Professional Development for the Adoption of Sustainable Agriculture on Rented Land
Discussions with four focus groups and interviews with 25 landowners and tenants confirmed the prevailing belief that land rental in Iowa adds a major obstacle to the adoption of sustainable practices. Because of the extremely competitive market for rented land, tenants said they are reluctant even to suggest alternative practices. Other factors cited included lack of information on profitability of sustainable agriculture, uncertainty due to one-year leasing arrangements, and lack of sufficient technical support for sustainable agriculture from Extension. Currently, the project is focusing on developing some tools to address these obstacles, including sample crop-share leases for organic operations.
To help key agricultural professionals work with farmers and landowners on the adoption of sustainable agricultural practices on rented land.
To collect information on the barriers to the adoption of sustainable agriculture on rented land.
To design training materials and techniques for agricultural professionals on the adoption of sustainable agriculture on rented land.
To train agricultural professionals in Iowa to work with landowners and producers to assist them in the adoption of sustainable agricultural techniques on rented land.
To share project results and training materials with professional development coordinators and others across the North Central region.
Four focus group meetings—-one involving tenants, one involving landlords, and two involving agriculture professionals-—were held to collect information on the effect of land rental on sustainable agriculture adoption in Iowa. Information from these focus meetings was used to develop questions for 25 one-on-one interviews with landowners and tenants in one county. A report on the findings from this research was submitted with last year’s annual report. Additional copies may be requested from Diane Mayerfeld at firstname.lastname@example.org.
Work on the professional development part of the project started with a discussion with both landowners and tenants at the Practical Farmers of Iowa (PFI) Annual Winter Conference. Much of the discussion centered around the concern that the common crop-share arrangement of a 50-50 split of the crop between landowner and tenant does not fairly reflect tenant contributions in either sustainable or organic operations.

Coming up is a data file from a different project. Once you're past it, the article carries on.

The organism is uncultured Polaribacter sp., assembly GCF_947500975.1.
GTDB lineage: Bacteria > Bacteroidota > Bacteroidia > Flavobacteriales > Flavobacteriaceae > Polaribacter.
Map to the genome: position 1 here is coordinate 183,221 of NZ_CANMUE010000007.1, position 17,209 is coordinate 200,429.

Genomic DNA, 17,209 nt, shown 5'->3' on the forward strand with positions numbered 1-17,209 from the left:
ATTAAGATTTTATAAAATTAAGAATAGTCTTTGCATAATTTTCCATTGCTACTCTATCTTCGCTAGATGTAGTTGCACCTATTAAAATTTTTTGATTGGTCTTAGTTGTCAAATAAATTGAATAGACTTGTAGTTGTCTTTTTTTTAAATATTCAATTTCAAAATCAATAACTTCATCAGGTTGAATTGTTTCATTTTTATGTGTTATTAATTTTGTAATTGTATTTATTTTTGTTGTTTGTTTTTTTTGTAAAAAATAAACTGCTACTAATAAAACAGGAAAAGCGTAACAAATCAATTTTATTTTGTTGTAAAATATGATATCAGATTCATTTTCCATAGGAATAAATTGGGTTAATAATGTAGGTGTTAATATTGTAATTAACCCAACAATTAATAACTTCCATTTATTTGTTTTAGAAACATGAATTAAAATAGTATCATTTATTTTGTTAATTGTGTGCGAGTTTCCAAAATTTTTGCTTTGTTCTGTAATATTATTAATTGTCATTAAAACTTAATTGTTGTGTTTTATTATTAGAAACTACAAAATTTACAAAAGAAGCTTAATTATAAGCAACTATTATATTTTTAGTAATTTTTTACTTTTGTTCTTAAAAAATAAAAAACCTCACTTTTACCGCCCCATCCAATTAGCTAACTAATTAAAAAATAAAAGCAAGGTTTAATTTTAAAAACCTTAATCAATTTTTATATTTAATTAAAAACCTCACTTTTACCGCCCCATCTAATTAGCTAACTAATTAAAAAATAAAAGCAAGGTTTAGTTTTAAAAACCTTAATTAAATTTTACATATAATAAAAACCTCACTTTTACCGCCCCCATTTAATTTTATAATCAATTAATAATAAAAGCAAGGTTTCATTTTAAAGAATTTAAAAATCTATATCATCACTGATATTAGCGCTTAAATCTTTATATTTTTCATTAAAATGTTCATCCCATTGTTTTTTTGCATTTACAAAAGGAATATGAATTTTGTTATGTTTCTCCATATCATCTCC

In August, a panel of landowners and tenants who are implementing sustainable practices on their rental land was a central feature in a PFI field day. The panelists discussed the diverse ways they accommodated sustainable practices, ranging from adding hay to the crop rotation to having the rented land organically certified.
The following Extension materials are under development:
– sample budgets for crop share leases in organic agriculture
– an Extension bulletin on considerations and options for landowners and tenants thinking about sustainable practices on their rented land
– a spreadsheet program to help landowners and tenants come to a fair allocation of costs and returns in crop share lease arrangements involving sustainable practices
In October 2002, members of the project team presented our findings to date to ISU Extension Farm Management Specialists at their in-service training. The specialists expressed interest in the project and their willingness to integrate materials on sustainable agriculture designed for landowners in their contacts with landowners.
An article describing different arrangements to accommodate sustainable practices on rented land was published in PFI’s Fall 2002 quarterly newsletter.
A poster on the project findings to date was presented at the National Small Farm Conference in September 2002. The poster was also displayed at the January 2003 PFI Winter Conference.
Impacts and Contributions/Outcomes
It is still too early to assess the outcomes from this project; however there are some preliminary indications that the project will make a difference.
As mentioned above, ISU’s farm management specialists expressed interest in and support for the project. Positive feedback and actions that have resulted from the project include:
– One Extension Farm Management Field Specialist has discussed applying for a state program mini-grant to research Midwestern farm leasing materials for information that may relate to adoption of sustainable agriculture.
– One of the landowners involved in the PFI field day panel discussion described above has indicated she plans to use information from that discussion in future negotiations with her tenant.
– And at least one landowner couple who attended the August, 2002 Field Day has re-negotiated the crop share lease with their tenant to more fairly reflect the additional contributions made by the operator in their organic farming system.